During microalgae cultivation, nutrients have to be provided besides water, carbon dioxide (CO2) and light. Currently, mainly artificial and limited nutrients are used, reducing the sustainability of the process. Moreover, the cultivation costs of EUR 10 kg−1, a considerable part of which results from nutrient costs, are high [13]. Thus, the usage of alternative nutrient sources is an important step towards a more ecological and economical microalgae cultivation. By the utilization of waste streams as a nutrient source, the production costs can be reduced to under EUR 5 kg−1 [14,15]. It provides a reasonable solution, especially for low-value products, e.g., for bioenergy. Anaerobic effluents are a possible alternative nutrient source [16]. Anaerobic effluents (more specifically digestate) are, besides biogas, one of the two products of the anaerobic digestion of biodegradable feedstocks [17]. However, these effluents also contain undesired substances such as particles [17] and have non-transparent and often dark coloration [18], making their utilization in this context not as straightforward.
This review focuses on the arising challenges when using anaerobic effluents in microalgae cultivation and demonstrates possible solutions. In this study, variables that might influence the usage of digestate as nutrient source for microalgae cultivation are revealed. Furthermore, this study points out the different origins and compositions of anaerobic effluents as well as suitable options for removing undesired substances. Moreover, it will be shown how the inculcation of digestate into the production process affects the cultivation and downstream processing and possible applications of the products will be presented.

2. Cultivation Conditions

Favorable cultivation conditions are diverse and strongly depend on the microalgae species or strain, as well as on the desired product. Important factors are temperature, pH, salinity, light intensity and spectrum, and nutrients. Typical cultivation variables for Chlorella, Arthrospira, Dunaliella, and Haematococcus are listed in Table 1. The variables such as the pH value, salinity, and nutrients directly depend on the nutrient composition of the cultivation medium. Additionally, the light energy that is available for photosynthesis is dependent on the color and transparency of the cultivation medium. When using digestate as nutrient source instead of mineral medium, these variables should especially be considered. Therefore, their significance will be elaborated in this section.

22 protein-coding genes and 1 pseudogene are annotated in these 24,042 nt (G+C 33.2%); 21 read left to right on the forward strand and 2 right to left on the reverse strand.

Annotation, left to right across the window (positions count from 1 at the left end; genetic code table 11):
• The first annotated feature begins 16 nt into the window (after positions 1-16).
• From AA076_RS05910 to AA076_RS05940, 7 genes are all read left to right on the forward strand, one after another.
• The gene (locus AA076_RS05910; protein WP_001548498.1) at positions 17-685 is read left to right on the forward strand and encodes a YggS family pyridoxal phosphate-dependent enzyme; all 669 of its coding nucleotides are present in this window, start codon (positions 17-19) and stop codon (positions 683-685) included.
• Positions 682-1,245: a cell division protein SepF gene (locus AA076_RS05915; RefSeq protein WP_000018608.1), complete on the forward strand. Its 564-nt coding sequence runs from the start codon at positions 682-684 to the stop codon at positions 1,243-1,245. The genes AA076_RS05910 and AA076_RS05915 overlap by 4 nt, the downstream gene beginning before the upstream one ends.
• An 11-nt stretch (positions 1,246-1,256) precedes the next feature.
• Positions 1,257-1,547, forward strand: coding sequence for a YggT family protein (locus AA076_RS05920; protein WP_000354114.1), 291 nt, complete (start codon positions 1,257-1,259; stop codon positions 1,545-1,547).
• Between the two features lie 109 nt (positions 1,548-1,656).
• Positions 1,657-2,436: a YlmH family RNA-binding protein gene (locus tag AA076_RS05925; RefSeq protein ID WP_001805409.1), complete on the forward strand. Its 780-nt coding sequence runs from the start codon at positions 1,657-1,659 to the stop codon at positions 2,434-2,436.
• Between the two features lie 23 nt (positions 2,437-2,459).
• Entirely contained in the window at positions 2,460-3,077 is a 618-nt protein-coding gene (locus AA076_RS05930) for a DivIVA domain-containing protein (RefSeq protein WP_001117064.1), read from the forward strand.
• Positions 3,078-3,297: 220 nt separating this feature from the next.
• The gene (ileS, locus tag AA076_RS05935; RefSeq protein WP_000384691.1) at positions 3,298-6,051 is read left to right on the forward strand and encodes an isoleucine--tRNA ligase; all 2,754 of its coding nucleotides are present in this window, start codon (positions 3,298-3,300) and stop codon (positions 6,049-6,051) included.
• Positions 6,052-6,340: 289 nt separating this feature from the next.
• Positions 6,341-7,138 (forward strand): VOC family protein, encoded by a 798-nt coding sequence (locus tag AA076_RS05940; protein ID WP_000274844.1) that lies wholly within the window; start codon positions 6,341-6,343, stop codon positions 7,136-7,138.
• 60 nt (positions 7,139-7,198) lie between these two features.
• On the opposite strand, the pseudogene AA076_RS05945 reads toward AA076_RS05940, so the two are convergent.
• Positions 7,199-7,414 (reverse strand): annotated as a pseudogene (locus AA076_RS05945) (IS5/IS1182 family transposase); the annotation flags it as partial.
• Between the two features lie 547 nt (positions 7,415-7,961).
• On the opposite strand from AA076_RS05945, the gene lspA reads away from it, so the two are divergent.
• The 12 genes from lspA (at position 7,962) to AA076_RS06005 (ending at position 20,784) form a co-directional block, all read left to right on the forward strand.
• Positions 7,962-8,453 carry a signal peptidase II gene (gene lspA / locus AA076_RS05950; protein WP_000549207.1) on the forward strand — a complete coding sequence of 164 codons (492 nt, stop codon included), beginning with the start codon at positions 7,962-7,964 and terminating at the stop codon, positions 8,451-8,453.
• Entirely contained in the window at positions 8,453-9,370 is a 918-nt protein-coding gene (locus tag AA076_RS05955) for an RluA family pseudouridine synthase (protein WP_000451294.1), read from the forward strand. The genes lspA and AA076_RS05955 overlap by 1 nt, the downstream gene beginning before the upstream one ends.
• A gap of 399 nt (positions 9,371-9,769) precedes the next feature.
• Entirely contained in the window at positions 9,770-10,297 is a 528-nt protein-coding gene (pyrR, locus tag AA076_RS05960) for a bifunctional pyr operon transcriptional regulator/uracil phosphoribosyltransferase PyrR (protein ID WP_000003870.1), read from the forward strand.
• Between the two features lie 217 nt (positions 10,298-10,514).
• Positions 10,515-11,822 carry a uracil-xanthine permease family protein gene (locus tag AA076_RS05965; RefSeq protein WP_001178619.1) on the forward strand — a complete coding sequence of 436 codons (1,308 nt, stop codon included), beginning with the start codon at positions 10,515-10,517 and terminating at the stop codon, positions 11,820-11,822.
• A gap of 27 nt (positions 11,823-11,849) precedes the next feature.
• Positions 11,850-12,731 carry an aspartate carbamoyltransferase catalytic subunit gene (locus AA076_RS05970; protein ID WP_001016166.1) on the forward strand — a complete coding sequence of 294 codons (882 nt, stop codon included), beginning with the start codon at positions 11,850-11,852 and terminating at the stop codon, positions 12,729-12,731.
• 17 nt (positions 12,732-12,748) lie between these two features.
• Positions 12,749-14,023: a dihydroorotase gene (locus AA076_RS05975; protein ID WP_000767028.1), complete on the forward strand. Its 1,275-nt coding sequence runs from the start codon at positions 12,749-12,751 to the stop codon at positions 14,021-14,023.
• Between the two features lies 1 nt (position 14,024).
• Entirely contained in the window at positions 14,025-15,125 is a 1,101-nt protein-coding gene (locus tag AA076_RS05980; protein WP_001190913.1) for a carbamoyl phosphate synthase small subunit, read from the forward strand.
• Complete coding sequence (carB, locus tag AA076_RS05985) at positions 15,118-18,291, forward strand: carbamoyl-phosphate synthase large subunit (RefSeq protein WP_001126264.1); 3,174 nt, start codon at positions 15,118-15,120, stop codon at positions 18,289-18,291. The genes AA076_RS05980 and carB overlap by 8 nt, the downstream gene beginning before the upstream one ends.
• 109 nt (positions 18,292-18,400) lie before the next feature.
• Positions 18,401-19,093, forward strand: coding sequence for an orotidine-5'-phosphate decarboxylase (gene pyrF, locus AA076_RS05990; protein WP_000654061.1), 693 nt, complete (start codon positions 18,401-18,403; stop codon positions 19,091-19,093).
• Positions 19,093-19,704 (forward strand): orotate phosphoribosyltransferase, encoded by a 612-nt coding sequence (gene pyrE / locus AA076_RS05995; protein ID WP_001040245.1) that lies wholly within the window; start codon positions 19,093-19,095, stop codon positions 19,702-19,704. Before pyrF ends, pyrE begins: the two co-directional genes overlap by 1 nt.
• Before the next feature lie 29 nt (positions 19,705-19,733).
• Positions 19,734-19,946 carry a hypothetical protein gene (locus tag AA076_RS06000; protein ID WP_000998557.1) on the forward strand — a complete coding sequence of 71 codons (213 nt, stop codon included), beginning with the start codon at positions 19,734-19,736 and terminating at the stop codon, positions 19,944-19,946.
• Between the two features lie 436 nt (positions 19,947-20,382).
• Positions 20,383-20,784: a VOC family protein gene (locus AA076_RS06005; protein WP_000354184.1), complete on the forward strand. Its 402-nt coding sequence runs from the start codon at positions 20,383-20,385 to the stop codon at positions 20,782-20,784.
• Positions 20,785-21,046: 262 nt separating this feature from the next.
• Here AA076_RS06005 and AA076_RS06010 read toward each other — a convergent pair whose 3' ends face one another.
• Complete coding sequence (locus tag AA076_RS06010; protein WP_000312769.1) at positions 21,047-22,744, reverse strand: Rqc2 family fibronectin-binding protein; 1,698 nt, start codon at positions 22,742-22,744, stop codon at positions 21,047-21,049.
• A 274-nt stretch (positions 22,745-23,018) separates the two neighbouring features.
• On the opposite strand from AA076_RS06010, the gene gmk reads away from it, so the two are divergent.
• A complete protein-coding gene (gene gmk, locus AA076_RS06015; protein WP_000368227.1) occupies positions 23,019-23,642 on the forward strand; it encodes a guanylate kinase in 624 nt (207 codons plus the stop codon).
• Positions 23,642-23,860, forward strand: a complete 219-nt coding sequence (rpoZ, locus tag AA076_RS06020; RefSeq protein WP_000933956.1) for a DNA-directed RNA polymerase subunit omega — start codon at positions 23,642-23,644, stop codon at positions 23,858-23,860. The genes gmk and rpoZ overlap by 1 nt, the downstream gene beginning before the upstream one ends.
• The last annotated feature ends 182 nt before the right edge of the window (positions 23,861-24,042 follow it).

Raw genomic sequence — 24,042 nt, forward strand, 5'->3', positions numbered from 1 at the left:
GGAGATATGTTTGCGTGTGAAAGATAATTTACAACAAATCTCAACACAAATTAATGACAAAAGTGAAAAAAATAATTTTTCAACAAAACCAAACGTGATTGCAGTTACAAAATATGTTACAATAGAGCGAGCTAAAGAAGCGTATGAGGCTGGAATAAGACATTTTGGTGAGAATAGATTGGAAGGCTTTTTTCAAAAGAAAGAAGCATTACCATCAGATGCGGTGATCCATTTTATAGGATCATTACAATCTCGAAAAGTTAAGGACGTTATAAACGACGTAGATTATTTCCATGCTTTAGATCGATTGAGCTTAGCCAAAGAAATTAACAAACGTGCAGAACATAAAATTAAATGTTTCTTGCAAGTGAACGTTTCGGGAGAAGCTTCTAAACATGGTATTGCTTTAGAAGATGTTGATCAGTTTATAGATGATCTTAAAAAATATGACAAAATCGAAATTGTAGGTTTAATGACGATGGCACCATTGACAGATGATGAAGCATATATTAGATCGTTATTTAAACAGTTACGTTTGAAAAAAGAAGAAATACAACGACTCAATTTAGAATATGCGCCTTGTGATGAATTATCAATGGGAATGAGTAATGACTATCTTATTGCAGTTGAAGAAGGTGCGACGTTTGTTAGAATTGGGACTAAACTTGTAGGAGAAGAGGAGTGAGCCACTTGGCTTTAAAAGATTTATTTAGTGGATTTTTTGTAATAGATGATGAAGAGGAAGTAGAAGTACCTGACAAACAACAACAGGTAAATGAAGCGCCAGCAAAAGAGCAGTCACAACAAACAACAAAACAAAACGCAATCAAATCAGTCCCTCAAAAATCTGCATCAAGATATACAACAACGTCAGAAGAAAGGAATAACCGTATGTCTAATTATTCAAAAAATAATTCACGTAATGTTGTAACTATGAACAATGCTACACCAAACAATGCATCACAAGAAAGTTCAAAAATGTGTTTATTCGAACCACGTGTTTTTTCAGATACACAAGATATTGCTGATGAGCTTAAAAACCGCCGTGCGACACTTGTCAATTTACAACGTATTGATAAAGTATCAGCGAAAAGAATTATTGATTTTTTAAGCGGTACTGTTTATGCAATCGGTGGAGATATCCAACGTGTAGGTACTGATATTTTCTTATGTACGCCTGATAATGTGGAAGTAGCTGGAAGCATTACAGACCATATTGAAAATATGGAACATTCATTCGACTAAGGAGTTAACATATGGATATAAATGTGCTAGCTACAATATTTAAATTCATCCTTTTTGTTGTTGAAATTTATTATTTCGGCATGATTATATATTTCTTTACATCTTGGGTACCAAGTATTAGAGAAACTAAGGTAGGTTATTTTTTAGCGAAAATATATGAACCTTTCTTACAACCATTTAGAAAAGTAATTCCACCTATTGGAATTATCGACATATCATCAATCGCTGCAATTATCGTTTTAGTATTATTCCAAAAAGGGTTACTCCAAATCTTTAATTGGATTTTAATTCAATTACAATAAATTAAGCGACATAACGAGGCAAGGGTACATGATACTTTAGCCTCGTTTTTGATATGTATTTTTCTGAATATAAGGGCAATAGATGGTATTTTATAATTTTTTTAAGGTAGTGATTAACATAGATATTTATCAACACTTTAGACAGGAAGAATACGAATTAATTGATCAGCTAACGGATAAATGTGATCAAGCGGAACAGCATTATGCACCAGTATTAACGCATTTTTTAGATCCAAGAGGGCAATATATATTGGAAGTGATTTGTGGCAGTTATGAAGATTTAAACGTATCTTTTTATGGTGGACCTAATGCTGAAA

2.1. Temperature, pH, and Salinity

Temperature, pH, and salinity preferences vary among species and are usually reflected by their natural habitat. As shown in Table 1, commercially produced microalgae are cultivated at warm conditions and either neutral or slightly alkaline pH values. Additionally, it must be considered that temperature, pH, and salinity determine the solubility and volatility, and therefore the availability of nutrients and other substances present in the cultivation medium [17,28].
The pH of a nutrient solution can be adjusted by the addition of acids, bases, or CO2. It should be controlled during the cultivation because it is important for photosynthesis. Depending on the pH value, dissolved CO2 is available in water in different forms [29]. Most microalgae prefer taking up CO2 or HCO3; the latter is available at a pH value between 6.5 and 10 [29].
The highest tolerated salinity strongly differs among species (see Table 1). Extreme salt concentrations lead to various reactions in the microalgal cell, as the cell attempts to survive and adjust to osmotic pressure to establish a new steady state for growth [30]. Reactions include the restoration of turgor pressure, regulation of ion uptake and release, and accumulation of osmo-protecting solutes [31]. Under salt stress, photosynthetic activity is reduced due to an increase in respiratory activity and the inhibition of photosystem II [30]. Excess energy resulting from reduced growth can be stored in form of carbohydrates or lipids [32].

2.2. Light

During photosynthesis, light energy is used to convert inorganic carbon into organic compounds. Light is either provided naturally by the sun or artificial sources, depending on the location and purpose. If the intensity is too low, growth is limited, but if it exceeds a certain threshold, photo-inhibition occurs due to excess energy [33]. The optimum light intensity varies, but usually lies between 60 and 2000 µmol m−2 s−1 [34]. When a light beam travels through the liquid culture, there is a gradient from high light intensity at the outer layers to low intensity at the center. It is attenuated by the cultivation medium, which can especially be a problem if it is not transparent but of a dark color. This has to be kept in mind when digestate is used as nutrient source. Additionally, microalgal cells absorb light as they need it for oxygenic photosynthesis. Thus, special care has to be taken during the photobioreactor design (i.e., layer thickness, mixing) to make sure every cell in the culture is exposed to suitable light intensities [35].